The sinking of the Russian Navy’s Slava-class cruiser the Moskva has brought the Russian Navy into close scrutiny from outside observers. Its loss on April 14 to a reported attack by two Ukrainian shore-launched subsonic ‘Neptune’ missiles is a surprising shock for a military often described as one of the world’s foremost powers. Despite Russian claims that a fire of unspecified origin was the cause, video evidence corroborates the report that the Black Sea Fleet’s flagship was lost to enemy action.
Asides from the morale impact of such a significant loss, it raises questions over the capabilities of the Russian Navy, a force which has undergone an extensive program of shipbuilding, refitting and modernisation since 2011. The Moskva underwent repairs and modernisation itself from 2018 to 2020, making its sinking more perplexing: it carried a triple-tiered air defense system and powerful radars to guide its missiles, yet was apparently blindsided by Ukraine’s first domestically produced anti-ship missile travelling at a relatively low speed by today’s standards. It raises questions about the quality and successes of Russia’s naval regeneration, which will only be further damaged in the medium-to-long term by Western sanctions.
As Russia began to reassert itself on the international stage in the 21st century it needed to reverse the decay and disrepair that had set in since the collapse of the Soviet Union, making a fleet to compete with Western sea power and project influence. The ambitious program has involved procuring new vessels of almost all classes, from corvettes and frigates to amphibious landing ships and icebreaking patrol boats. The submarine fleet, which accounts for over half of all naval tonnage, has received new nuclear and conventional-powered vessels for both strategic deterrence and conventional warfare.
Working on such a scale would be an enormous challenge for any country’s shipbuilding industry, and Russia has already failed to meet a deadline for 100 vessels by 2020, with many projects pushed back or revised due to major issues. The impact of the Covid-19 pandemic has been overshadowed by far reaching sanctions due to the invasion of Ukraine, coming at a time when Russian officials admit their defense industry is ‘still dependent on foreign technologies’. Import substitutions have already caused five-year delays in building the propulsions systems for Buyan-class corvettes and the new Lada diesel-electric submarine for instance, and April 2022 sanctions on Russia’s United Shipbuilding Corporation will likely further hinder the pace of construction.
Despite steady growth in Russia’s shipbuilding industry over the last three years, the fact remains that much Russian military technology is dependent on imports. Whilst the specifications for Russian warships may be notable on paper, there is no guarantees that without technology and materiel from the West these platforms will function as intended, or that their domestic substitutes produce the same quality. Mission computers, semiconductor components and radars are all areas in which Russia is particularly behind. Rising demand for the precision strike missiles that equip these warships will also face hurdles due to their reliance on western components; fighting in Ukraine will have depleted these stocks already, and it is unclear whether Russia is able to replace these weapons in good time.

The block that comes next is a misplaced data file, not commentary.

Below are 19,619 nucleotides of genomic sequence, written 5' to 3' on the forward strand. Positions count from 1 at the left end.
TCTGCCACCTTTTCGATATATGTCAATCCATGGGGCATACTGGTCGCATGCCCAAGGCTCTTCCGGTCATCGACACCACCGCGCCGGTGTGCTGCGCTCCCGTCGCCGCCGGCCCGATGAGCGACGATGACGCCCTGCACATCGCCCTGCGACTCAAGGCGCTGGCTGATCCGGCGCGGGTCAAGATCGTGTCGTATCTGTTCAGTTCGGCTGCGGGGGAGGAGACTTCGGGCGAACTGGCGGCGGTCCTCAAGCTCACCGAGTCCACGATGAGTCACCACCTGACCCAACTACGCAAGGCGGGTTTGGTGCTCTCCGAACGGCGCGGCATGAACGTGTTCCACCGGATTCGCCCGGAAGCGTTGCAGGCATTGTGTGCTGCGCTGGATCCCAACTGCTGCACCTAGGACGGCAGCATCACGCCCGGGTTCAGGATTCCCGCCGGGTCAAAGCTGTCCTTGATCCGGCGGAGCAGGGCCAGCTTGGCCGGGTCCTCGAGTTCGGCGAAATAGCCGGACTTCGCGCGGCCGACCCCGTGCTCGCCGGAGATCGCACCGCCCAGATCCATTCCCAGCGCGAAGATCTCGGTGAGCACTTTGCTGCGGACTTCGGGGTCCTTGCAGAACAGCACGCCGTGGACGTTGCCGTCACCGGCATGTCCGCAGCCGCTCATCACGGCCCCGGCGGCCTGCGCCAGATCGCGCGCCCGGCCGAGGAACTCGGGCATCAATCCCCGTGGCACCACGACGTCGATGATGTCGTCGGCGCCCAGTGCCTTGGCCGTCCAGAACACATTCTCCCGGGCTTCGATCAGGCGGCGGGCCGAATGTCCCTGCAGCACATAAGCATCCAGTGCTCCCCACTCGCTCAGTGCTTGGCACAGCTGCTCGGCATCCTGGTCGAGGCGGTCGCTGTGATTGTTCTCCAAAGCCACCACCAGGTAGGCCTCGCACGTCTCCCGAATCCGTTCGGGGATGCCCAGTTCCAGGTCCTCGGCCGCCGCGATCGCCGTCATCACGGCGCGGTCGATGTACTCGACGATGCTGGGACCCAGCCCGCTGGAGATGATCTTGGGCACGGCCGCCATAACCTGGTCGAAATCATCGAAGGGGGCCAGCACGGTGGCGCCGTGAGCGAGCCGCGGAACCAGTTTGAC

It must also be remembered that there are other factors influencing the effectiveness of the Russian Navy. Personnel training, standards and welfare are all crucial in operating complex modern warships, and impressive armaments and technical capabilities are easily wasted on crews unfamiliar or incapable of utilizing them to their full extent. Russia still conscripts some sailors, and experts have suggested that the Moskva may have been saved if not for a lack of proper crew damage control training. Advanced naval platforms will necessitate increased spending on training, drills and qualifications, and it is unclear whether this is something Russia has invested in alongside its shipbuilding – but if the average naval conscript salary of 2,000 Rubles a month is anything to go by, then there appears to be an underinvestment that will further limit the effectiveness of the Russian Navy.
With all these factors considered, Russia’s naval modernisation program appears an overmatch of ambition and capacity. Whilst the proposed shipbuilding plan has produced some highly capable platforms – particularly the Gorshkov and Grigorovich class frigates – most programs have had repeated delays, face several component shortages and will likely have the final number of vessels cut short. Even a refit of the Kirov-class battlecruiser Admiral Nakhimov has faced setbacks as the realities of modernising such a large, complex vessel come up against a severe shortage in materiel and security in future funding. There has been much speculation over an anticipated program to construct a new class of aircraft carriers to replace the single aging Kuznetsov, but this seems increasingly unfeasible for a navy yet unable to produce a sufficient number of escorts.
The political fallout of Russia’s invasion of Ukraine will likely reverberate for many years to come, but at this time its leadership seems intent on defying international condemnation – instead opting to survive its coming isolation through self-sufficiency and finding willing economic partners. This is a dangerous position for a sensitive industry such as military shipbuilding to be in, and in the longer term, it may mean the Russian Navy becomes overstretched and unable to live up to the Kremlin’s vision of a global force able to stand up to western forces.